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TOny Awards - Performance - Rankings - Fun Home - Something Rotten - An American in Paris - On the Twentieth Century - The King and I Breaks Down the Performances of the Tony Awards

June 7th, 2015 | By Ryan McPhee

And that’s a wrap on the 2015 Tony Awards! It was a year of Fun, speeches full of tears and tap dancing, a moment with E.T. and—as always—tons of performances from nominated shows and beyond. Take a look at our recap below as we break down each of the musical moments, beginning with our favorites of the night. Agree? Disagree? Vote for your personal favorite in our poll!

"Ring of Keys"
In a sea of medleys from fellow nominated productions, it was a bold move for Fun Home to task its youngest star, Tony nominee Sydney Lucas, with representing the musical. But that’s exactly what made her anthem stand out; a medley from a score that’s not quite as recognizable, albeit Tony-winning, would dilute its impact. The interpolated introduction eliminated any ambiguity over the subject of Small Alison’s fascination, and the decision to have Lucas in front of the proscenium and film from behind evoked the production’s brilliant in-the-round staging.

In Memoriam  "You'll Never Walk Alone"
We’re thrilled that following last year’s ill-advised decision to not air the In Memoriam segment, it became the most poignant moment of this year’s broadcast. Groban's previously reported appearance was met with some raised eyebrows from theater purists, but the song choice was perfect (once he found his first note). The uneasy feelings of self-promotion for his album subsided as performers from the evening joined him for the finale verse, visually affirming his place with the Broadway community.

"An American in Paris"/"'S Wonderful"/"I Got Rhythm"
An American in Paris nailed the medley format here. Show off some tunes people know and flaunt your greatest asset: stellar choreography. What gave this performance the leg up though was its integration of its design, which won awards for lighting and set design. As much of the production’s aesthetic is projection-based, its transition to the LED sets of Radio City felt the most natural. However, what this performance lacked was the sweeping camera work that completed performances like Fun Home and On the Town’s.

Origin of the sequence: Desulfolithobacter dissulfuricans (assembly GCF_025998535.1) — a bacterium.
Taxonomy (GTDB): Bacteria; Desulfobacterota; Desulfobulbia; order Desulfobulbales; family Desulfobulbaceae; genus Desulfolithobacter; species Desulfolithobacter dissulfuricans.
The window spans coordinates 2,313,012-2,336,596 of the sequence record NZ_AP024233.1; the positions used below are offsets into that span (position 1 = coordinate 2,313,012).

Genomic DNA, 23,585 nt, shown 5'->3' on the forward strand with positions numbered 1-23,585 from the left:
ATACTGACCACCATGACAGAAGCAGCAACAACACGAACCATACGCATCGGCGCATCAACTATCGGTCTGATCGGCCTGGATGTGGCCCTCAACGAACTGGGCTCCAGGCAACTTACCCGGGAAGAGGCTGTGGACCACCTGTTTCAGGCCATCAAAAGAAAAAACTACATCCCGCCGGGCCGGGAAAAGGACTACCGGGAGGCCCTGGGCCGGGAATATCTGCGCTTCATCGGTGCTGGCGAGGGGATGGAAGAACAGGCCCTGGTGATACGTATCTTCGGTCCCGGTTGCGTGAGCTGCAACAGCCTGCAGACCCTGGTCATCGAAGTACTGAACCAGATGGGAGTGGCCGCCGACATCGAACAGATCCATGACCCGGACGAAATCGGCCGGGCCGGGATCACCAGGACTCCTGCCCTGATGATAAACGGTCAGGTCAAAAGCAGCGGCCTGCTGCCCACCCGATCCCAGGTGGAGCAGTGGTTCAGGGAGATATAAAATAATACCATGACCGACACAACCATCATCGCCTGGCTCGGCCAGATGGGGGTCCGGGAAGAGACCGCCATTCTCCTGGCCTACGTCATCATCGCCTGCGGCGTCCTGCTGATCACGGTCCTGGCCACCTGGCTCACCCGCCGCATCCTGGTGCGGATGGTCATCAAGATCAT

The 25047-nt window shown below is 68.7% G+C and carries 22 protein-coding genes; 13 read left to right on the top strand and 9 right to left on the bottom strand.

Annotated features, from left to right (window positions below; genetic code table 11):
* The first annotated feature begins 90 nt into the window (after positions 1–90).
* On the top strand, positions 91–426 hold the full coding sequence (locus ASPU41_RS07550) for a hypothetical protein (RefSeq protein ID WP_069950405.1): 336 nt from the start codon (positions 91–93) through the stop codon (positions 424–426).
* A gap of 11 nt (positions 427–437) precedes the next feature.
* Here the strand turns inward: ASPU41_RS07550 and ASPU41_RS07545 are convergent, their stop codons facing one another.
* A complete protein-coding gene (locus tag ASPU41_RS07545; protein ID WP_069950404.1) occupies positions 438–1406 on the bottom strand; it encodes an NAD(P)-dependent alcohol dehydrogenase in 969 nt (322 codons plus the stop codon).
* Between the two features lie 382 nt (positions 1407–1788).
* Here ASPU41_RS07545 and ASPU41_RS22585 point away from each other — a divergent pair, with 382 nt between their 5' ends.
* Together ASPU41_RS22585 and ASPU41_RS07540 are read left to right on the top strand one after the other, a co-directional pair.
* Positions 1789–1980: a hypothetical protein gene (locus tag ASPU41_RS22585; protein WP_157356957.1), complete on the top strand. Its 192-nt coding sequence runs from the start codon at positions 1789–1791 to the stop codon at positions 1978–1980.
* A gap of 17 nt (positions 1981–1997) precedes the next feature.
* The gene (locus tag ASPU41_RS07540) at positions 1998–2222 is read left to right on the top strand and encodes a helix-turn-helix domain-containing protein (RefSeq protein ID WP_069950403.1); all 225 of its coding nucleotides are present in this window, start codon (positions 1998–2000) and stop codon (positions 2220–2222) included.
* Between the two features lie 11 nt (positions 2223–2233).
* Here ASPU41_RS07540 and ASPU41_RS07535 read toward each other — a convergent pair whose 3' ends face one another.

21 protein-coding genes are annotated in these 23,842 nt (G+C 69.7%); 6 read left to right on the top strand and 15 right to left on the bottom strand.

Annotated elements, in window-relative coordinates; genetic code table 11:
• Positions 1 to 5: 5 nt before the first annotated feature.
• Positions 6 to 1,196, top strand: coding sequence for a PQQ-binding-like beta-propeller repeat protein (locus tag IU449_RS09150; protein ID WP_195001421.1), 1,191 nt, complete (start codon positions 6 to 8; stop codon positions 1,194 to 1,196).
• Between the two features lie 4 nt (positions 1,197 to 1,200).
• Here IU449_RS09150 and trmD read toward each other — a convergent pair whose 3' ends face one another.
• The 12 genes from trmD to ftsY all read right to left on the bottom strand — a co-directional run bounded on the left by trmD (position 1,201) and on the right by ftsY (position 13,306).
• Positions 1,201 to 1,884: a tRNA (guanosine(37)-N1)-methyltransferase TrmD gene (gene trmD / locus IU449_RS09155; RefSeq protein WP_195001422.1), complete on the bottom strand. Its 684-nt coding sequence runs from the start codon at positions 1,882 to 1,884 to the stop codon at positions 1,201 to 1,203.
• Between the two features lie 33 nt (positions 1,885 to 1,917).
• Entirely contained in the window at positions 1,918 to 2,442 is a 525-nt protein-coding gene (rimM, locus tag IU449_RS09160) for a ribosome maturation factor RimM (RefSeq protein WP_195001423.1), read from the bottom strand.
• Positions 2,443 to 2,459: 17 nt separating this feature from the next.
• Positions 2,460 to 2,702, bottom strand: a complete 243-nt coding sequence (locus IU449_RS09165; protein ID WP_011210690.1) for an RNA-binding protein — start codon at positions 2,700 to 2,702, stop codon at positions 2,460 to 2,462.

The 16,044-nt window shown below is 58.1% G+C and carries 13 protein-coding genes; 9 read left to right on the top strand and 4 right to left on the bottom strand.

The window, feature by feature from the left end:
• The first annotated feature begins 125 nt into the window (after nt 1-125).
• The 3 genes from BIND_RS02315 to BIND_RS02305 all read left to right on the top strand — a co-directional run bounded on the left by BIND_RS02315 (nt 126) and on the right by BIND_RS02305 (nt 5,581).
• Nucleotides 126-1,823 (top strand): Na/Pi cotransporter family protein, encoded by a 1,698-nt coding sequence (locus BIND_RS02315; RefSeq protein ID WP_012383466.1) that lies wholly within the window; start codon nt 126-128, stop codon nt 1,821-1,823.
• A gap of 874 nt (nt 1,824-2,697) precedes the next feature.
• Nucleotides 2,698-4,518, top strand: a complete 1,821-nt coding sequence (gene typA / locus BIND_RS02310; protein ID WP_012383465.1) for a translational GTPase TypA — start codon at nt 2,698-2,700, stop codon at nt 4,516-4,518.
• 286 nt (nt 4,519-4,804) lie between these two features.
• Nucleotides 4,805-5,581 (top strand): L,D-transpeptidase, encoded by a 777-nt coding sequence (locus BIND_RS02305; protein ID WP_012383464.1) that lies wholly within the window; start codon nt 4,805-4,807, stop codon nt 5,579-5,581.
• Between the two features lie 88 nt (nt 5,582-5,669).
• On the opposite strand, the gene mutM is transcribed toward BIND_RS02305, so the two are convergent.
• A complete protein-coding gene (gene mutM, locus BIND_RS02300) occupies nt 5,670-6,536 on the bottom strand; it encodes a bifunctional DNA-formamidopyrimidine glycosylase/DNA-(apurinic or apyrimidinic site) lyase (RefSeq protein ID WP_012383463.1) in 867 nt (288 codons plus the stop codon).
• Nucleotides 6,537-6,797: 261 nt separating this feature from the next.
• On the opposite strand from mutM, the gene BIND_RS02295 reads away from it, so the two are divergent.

"Getting to Know You"/"Something Wonderful"/"Shall We Dance?"
Good for nominees Ken Watanabe and Ruthie Ann Miles being featured here, but when it comes down to it, this performance was all about (now Tony winner!) Kelli O’Hara’s quick-change choreography, or "dressography," as we're coining it: a 46-second transformation from schoolteacher to ballroom dancer extraordinare. And yes, we timed it. Special props for the cinematography here too, which even further accentuates the beauty of the dress.

"A Musical"
Rule: If one of your numbers routinely receives a mid-show standing ovation, perform it at the Tonys. Something Rotten! did just that, and as the ceremony’s first big number, it set an extraordinarily high bar for the remaining acts. This is the definition of crowd-pleasing, and you get to feel like a know-it-all as you shout out each of the number’s references. Because our hosts’ opening bit was a bit understated compared to years past, this was a great choice to raise energy levels and show off the extravagance of the Great White Way. But perhaps if it had opened the show, it would have also gotten a standing ovation in Radio City.

"Life Is Like a Train"/"On the Twentieth Century"/"Babette"
This medley was a bit all over the place. The four porters, after allegedly tapping the play-off music for Ruthie Ann Miles, kicked off the performance with a fun number that requires zero context, which was followed by a snippet of the titular ditty. Then came Chenoweth’s moment to shine with “Babette.” It took this number some time to find its footing after the two that preceded it. It wasn’t until after the ensemble came in that Chenoweth truly sparkled with her signature soprano. But once they got there, the vigor was inspiring.